end of the stem is provided with a head and be-‘
across the roller 24, the entire working assem
’ tween the head and post 25 is a heavy spring 28‘
which, acting against the post 25, draws the en
tire headstock assembly‘ comprisinghe'adstocki
arms I3 and I4 and headstock 'spindleel2'towa'rdi
the post and causes the’p‘eriphery of the semis;
to bear against the roller: 24. h
a consequence;
the headstockspindle and'the workpiece W, ear-‘L 75
bly including headstock spindle l2, arms [3 and.
> M, and ‘the workpiece moves gradually towards '_
the grind wheel, thus grinding the land_4| ‘with
the clearance angler desired." Fig.6 shows the.
parts with the trailing edge portions or heels *
of the land being ground, and just about to sepa-;
2,406, 134:
rate from the grind wheel. The portions 45 of
the cam between portions 44 merely connect the
latter and serve to return the workpiece to the
proper position for the beginning engagement of
the next land with the wheel G.
3. Grinding a tapered surface.-+A tapered sur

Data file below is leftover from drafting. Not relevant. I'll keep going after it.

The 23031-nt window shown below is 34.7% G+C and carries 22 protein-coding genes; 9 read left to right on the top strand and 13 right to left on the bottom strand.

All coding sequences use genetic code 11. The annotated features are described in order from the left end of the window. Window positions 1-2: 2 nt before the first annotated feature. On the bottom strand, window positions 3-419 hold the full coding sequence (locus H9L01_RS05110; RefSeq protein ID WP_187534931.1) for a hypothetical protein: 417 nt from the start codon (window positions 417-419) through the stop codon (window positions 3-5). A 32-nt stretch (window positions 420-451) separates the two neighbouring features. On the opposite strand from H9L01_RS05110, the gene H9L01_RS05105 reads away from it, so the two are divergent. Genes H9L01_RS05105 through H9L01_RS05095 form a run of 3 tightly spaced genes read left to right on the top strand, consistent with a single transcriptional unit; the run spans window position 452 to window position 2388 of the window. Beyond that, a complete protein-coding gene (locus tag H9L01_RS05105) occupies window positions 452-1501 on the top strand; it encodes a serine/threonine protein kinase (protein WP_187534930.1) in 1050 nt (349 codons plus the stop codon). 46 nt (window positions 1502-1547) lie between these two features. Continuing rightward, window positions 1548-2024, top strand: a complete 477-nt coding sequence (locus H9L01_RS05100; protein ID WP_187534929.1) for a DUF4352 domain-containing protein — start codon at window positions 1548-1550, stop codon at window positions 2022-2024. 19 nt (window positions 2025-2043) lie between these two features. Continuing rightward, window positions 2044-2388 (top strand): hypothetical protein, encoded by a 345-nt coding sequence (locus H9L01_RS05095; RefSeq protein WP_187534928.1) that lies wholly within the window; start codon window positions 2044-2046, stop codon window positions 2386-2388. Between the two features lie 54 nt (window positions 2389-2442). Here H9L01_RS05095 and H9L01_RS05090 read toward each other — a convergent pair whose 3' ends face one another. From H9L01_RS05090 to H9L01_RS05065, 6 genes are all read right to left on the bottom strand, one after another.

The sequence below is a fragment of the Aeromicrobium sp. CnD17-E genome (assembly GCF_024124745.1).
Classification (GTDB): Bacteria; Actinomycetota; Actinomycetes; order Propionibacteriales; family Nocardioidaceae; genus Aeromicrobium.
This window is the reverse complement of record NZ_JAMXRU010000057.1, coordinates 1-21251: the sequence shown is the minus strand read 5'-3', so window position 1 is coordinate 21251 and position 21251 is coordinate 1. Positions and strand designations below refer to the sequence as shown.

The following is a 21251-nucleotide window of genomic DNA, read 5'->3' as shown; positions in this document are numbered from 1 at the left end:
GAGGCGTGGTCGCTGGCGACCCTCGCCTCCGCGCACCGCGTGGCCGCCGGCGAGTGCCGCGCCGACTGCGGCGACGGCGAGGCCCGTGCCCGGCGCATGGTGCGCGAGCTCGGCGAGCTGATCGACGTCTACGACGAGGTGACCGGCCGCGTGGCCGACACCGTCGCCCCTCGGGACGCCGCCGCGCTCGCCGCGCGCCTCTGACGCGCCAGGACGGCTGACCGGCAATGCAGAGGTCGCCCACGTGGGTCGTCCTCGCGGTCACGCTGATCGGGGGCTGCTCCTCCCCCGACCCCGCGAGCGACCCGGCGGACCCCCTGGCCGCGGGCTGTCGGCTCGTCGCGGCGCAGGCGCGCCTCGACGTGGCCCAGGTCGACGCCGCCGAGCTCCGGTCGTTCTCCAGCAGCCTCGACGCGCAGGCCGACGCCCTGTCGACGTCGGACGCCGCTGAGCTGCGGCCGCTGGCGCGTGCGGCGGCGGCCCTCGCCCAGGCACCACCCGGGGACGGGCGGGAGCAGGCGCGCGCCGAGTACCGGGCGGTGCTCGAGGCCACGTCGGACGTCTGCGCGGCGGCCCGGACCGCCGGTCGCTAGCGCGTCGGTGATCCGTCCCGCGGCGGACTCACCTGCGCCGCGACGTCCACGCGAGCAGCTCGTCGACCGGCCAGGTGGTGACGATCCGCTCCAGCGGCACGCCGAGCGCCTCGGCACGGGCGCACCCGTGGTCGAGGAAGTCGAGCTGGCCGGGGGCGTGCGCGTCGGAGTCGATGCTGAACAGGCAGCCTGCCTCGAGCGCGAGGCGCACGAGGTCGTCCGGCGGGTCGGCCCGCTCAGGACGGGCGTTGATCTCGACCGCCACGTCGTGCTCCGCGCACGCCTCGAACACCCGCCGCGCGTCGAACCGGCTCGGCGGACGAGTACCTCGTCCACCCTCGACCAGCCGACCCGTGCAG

designed so that the Whole may constitute a com
plete machine entity, as distinguished from an
accessory or attachment.
While I have now described a preferred spe
face is ground in the manner of the ?rst or sec
ci?c illustrative embodiment of the invention, it is
to be understood that the invention is not limited
to the exact illustrative machine as shown and
ond mode of operation described above with the
speci?cally described, but that various changes in
exception that the base plate 2. is set horizontally
design, structure and arrangement may be made
at an angle. This may be at a slant in either one 10
, without departing from the spirit of the present
direction or the other so that the workpiece may,
invention or the scope of the appended claim.
diverge or converge toward its extremity. Thus,
the end of a tap may be ground with a taper
A grinding machine, comprising a headstock